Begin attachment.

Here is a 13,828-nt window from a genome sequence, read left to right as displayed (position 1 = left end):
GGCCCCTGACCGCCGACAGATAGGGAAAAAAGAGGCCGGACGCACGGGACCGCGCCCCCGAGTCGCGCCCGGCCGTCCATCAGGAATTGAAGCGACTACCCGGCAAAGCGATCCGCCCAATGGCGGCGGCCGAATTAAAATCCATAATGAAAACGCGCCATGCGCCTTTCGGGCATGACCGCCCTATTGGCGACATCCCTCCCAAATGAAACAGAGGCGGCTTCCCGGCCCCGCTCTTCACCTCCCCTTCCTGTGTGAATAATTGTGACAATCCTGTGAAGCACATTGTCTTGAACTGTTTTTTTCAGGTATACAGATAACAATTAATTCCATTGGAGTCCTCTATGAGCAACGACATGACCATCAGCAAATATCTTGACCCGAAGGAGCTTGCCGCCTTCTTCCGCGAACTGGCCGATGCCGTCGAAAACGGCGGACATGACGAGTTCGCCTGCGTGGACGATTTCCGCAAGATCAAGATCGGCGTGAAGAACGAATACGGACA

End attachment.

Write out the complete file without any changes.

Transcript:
Here is a 13,828-nt window from a genome sequence, read left to right as displayed (position 1 = left end):
GGCCCCTGACCGCCGACAGATAGGGAAAAAAGAGGCCGGACGCACGGGACCGCGCCCCCGAGTCGCGCCCGGCCGTCCATCAGGAATTGAAGCGACTACCCGGCAAAGCGATCCGCCCAATGGCGGCGGCCGAATTAAAATCCATAATGAAAACGCGCCATGCGCCTTTCGGGCATGACCGCCCTATTGGCGACATCCCTCCCAAATGAAACAGAGGCGGCTTCCCGGCCCCGCTCTTCACCTCCCCTTCCTGTGTGAATAATTGTGACAATCCTGTGAAGCACATTGTCTTGAACTGTTTTTTTCAGGTATACAGATAACAATTAATTCCATTGGAGTCCTCTATGAGCAACGACATGACCATCAGCAAATATCTTGACCCGAAGGAGCTTGCCGCCTTCTTCCGCGAACTGGCCGATGCCGTCGAAAACGGCGGACATGACGAGTTCGCCTGCGTGGACGATTTCCGCAAGATCAAGATCGGCGTGAAGAACGAATACGGACA